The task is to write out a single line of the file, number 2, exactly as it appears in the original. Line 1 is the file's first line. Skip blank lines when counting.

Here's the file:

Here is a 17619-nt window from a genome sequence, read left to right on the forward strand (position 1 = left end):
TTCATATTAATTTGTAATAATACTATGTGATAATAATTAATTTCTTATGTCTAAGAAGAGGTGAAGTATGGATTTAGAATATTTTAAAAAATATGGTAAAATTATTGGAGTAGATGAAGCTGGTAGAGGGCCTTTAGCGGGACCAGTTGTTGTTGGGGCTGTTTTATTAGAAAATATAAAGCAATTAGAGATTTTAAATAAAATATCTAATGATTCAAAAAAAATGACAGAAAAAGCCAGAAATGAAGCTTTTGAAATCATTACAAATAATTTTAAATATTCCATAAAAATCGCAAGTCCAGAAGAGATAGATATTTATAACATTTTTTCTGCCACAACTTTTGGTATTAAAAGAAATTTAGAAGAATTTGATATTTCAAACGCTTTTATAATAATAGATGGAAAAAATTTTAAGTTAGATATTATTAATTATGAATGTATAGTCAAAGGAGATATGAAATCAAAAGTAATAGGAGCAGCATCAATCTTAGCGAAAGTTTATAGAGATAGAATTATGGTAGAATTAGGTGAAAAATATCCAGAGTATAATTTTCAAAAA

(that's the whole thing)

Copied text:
TTCATATTAATTTGTAATAATACTATGTGATAATAATTAATTTCTTATGTCTAAGAAGAGGTGAAGTATGGATTTAGAATATTTTAAAAAATATGGTAAAATTATTGGAGTAGATGAAGCTGGTAGAGGGCCTTTAGCGGGACCAGTTGTTGTTGGGGCTGTTTTATTAGAAAATATAAAGCAATTAGAGATTTTAAATAAAATATCTAATGATTCAAAAAAAATGACAGAAAAAGCCAGAAATGAAGCTTTTGAAATCATTACAAATAATTTTAAATATTCCATAAAAATCGCAAGTCCAGAAGAGATAGATATTTATAACATTTTTTCTGCCACAACTTTTGGTATTAAAAGAAATTTAGAAGAATTTGATATTTCAAACGCTTTTATAATAATAGATGGAAAAAATTTTAAGTTAGATATTATTAATTATGAATGTATAGTCAAAGGAGATATGAAATCAAAAGTAATAGGAGCAGCATCAATCTTAGCGAAAGTTTATAGAGATAGAATTATGGTAGAATTAGGTGAAAAATATCCAGAGTATAATTTTCAAAAA